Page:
Libby 3

Our precious 8 year old Labrador retriever, Libby, was formally diagnosed with cancer on my 27th birthday. It was a huge shock to us, as it was only found after we attempted to have her teeth cleaned. She had absolutely no symptoms whatsoever. Our vet, who has known Libby since she was five weeks old, was devastated to have to tell us that our baby girl had cancer, and of all places, on the tongue.

Those who have known me for a while know that my dad randomly brought home a dog in a box on the 4th of July in 2005. She was five weeks old, didn’t bark, didn’t move, and wasn’t exactly wanted, to be honest. We kept her, and we have had no regrets. She’s grown from a five-week old ball of fluff with huge feet to an absolutely beautiful dog (she still has huge feet).

However, Libby has not been the easiest dog to care for. She has chewed the paint off walls, put holes in all my socks, torn apart more than one toy, had worms come out her butt, pooped on the living room floor and on the floor on the last day of obedience class, and yes, once she tried to eat a frog. We were lucky with the frog because when it moved in her mouth, her eyes got large, and she spit it out, utterly confused.

She cheats when she plays soccer, by biting the ball and running with it. It took her a good five years to finally get the hang of catching a frisbee. She’s the most uncoordinated thing alive. She’s the Lab that hates water with passion, and has never once been swimming. She refuses to entertain the idea. Trust me, we’ve tried.

She’s got more toys than a two-year old child. When she was a puppy, my sister and I and I would jump on the couch to save our shins—she apparently thought they were chew toys. As a puppy she would rather play with containers and socks than with the multitude of toys we bought for her. She used to run around the house at warp speed. She’s never missed a meal. If you turn your head while eating, she won’t guarantee your food will be there when you turn back. She’s never visited me in Iowa, where I attend graduate school, but she knows that we have a place in Iowa called Woofables, and she gets delicious treats from them. She expects them when I come home for a visit.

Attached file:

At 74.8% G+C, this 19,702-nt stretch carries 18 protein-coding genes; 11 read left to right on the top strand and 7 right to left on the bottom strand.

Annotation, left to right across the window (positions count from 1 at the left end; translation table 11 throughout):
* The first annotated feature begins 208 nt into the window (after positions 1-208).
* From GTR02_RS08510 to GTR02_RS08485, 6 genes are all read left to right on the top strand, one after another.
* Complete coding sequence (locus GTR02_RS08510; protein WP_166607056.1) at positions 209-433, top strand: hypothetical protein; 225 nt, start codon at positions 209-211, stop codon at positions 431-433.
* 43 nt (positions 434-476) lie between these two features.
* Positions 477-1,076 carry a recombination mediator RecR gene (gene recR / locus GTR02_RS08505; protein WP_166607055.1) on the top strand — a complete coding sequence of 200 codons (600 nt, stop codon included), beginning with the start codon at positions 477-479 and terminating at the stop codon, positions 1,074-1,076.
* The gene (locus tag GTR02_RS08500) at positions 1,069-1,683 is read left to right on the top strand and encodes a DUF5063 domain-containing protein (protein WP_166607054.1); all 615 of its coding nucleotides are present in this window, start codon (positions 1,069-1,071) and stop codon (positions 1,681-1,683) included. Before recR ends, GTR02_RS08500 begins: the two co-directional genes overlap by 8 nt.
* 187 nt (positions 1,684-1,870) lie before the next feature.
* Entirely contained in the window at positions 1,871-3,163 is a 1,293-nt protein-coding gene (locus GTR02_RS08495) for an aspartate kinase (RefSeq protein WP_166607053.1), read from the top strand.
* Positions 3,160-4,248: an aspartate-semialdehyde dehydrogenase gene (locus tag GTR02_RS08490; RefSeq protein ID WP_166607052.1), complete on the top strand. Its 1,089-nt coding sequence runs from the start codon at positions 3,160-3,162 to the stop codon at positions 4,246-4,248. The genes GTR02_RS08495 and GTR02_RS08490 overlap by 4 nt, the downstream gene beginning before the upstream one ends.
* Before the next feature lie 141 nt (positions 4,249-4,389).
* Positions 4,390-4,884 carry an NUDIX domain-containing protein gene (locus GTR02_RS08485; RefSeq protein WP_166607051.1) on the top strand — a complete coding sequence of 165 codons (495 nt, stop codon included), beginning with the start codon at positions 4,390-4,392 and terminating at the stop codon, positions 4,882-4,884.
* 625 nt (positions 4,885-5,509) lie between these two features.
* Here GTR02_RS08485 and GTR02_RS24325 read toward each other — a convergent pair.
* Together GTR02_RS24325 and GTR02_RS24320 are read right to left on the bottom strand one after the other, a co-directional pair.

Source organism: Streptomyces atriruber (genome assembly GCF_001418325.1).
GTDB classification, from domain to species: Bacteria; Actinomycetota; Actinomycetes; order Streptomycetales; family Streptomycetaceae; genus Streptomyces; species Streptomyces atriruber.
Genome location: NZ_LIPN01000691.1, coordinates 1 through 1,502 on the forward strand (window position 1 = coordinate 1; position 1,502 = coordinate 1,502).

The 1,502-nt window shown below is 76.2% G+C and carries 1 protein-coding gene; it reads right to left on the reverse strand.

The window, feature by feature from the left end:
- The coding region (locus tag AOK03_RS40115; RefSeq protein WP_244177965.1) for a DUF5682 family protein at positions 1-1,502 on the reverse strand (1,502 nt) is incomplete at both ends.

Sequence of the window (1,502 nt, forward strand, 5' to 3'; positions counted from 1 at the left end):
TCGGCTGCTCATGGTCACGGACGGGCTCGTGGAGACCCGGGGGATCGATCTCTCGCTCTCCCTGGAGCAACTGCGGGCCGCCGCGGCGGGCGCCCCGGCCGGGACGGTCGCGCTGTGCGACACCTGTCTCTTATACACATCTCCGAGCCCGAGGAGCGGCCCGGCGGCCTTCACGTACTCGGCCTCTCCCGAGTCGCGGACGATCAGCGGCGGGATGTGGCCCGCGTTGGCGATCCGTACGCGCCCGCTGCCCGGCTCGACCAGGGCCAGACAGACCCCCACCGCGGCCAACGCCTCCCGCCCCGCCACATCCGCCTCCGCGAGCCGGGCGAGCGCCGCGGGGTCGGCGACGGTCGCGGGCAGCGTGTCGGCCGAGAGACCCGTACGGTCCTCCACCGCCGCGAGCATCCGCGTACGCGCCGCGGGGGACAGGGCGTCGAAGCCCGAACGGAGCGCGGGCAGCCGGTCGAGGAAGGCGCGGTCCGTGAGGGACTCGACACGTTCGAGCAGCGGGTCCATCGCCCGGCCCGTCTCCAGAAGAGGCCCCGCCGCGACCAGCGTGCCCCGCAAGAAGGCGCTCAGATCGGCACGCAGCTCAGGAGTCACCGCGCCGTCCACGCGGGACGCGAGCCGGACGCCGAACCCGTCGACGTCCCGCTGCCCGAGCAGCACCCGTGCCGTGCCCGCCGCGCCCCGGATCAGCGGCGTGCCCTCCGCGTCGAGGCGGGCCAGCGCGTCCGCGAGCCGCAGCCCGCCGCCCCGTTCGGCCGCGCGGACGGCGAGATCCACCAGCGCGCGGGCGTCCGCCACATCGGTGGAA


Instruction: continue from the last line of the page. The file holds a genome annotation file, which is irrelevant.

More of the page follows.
She’s the best companion two adult children could’ve ever wished for. I bet she never guessed after arriving at our house in a box that she would be blessed with a family who loves her so dearly, She is our Libby, our Liberty Bell Mason, Libby Bell, Smelly Belly, Bella, Bells, Yibby, and a million other names she’s probably ashamed we call her. And we love her with every bit of our hearts.